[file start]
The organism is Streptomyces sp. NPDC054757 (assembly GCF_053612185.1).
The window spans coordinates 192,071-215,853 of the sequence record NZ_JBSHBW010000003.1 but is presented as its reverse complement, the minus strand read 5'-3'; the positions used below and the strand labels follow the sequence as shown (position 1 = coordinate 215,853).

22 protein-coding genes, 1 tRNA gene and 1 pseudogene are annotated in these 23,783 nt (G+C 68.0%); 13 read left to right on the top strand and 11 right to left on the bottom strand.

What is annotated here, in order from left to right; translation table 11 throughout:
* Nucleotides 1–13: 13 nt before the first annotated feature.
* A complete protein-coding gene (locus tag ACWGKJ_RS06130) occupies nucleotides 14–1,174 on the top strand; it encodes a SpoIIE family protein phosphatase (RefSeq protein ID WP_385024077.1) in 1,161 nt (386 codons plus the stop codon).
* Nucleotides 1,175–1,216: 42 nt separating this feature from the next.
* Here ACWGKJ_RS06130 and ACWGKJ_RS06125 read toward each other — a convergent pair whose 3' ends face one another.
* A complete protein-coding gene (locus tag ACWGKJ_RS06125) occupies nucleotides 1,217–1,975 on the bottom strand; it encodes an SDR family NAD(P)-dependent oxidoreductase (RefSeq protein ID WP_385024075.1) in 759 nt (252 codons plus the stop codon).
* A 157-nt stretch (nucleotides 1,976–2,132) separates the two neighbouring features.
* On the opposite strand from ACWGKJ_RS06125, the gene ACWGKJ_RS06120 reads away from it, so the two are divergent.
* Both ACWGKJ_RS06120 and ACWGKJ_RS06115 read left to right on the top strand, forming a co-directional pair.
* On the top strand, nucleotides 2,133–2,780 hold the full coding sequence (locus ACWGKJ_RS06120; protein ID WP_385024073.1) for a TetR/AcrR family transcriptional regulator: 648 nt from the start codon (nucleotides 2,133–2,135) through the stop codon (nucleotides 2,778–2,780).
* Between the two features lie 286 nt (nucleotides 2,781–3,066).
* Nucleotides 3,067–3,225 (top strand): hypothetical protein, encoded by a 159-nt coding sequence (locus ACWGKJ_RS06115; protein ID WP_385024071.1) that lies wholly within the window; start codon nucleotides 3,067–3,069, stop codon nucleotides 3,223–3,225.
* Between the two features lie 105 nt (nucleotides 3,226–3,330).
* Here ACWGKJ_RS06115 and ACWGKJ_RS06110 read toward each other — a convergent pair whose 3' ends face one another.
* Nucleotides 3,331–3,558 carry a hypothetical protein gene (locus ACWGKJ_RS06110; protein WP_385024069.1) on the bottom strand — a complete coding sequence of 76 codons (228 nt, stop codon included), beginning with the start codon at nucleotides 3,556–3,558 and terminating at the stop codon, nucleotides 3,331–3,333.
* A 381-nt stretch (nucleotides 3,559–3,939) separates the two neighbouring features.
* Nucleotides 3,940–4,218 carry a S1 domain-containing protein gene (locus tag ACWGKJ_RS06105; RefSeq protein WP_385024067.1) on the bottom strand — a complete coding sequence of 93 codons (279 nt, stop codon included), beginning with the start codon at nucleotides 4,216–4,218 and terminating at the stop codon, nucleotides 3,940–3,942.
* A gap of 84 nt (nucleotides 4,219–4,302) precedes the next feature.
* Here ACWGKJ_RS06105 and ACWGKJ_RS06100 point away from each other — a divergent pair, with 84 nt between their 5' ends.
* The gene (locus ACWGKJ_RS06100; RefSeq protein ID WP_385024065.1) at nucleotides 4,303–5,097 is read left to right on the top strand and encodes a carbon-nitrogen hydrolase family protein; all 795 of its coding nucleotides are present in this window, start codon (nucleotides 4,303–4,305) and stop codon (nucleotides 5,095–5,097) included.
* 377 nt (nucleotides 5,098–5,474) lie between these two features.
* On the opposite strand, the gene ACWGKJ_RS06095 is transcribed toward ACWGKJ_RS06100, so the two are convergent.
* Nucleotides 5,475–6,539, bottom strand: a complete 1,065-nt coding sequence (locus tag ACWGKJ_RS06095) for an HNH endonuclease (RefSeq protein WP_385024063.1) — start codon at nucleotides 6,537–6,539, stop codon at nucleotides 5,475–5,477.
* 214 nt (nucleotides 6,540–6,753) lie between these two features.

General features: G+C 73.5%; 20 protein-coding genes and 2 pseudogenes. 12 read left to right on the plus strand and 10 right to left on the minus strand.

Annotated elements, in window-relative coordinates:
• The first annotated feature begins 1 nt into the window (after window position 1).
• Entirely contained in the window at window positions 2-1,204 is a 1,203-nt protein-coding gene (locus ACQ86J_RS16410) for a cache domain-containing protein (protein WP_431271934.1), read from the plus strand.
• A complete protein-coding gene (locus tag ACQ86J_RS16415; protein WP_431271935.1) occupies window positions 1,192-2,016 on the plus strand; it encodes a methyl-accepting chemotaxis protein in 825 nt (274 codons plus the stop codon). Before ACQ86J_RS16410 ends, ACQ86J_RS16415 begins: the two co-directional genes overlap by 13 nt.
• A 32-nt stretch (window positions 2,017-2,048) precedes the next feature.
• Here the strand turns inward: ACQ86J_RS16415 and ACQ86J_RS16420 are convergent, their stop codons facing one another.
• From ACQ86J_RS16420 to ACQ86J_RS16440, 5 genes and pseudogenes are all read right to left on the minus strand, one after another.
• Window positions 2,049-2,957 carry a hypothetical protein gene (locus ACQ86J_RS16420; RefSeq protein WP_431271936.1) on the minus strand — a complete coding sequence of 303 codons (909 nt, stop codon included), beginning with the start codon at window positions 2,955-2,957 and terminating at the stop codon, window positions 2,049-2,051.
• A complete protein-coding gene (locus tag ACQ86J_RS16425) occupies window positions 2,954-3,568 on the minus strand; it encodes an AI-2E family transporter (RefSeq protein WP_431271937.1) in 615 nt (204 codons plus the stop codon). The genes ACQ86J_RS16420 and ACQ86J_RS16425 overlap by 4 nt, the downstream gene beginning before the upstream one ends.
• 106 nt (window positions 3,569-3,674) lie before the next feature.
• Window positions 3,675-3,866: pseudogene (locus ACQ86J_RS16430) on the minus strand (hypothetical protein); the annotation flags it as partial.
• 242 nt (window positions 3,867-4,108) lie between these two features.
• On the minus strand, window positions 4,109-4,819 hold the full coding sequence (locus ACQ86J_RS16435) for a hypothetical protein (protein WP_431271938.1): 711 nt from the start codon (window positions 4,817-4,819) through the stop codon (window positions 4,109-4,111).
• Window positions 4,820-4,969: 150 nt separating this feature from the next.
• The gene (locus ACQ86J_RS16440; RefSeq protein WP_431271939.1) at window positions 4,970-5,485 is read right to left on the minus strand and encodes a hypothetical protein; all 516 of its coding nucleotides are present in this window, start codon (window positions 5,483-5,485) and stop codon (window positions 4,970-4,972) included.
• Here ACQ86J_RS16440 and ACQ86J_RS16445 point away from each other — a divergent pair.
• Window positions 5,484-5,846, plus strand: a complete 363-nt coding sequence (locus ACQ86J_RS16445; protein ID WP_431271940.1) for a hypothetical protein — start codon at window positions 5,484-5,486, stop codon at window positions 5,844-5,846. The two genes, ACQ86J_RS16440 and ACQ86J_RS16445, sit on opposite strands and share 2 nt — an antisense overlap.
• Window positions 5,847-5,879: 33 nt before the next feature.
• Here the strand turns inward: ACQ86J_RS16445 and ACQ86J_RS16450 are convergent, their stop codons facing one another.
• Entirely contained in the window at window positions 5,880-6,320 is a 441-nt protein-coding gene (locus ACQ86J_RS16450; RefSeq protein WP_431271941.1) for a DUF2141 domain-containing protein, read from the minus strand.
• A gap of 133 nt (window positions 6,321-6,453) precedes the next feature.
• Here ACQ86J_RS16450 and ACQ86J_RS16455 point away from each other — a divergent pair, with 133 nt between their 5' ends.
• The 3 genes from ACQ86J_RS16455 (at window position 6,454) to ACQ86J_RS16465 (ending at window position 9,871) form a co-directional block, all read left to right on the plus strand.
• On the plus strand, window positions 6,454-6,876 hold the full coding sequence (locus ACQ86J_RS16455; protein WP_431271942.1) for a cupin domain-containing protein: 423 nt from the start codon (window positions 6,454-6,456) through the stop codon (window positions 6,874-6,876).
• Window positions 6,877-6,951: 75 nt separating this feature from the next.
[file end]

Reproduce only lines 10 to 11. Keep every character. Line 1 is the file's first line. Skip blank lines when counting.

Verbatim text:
* A 157-nt stretch (nucleotides 1,976–2,132) separates the two neighbouring features.
* On the opposite strand from ACWGKJ_RS06125, the gene ACWGKJ_RS06120 reads away from it, so the two are divergent.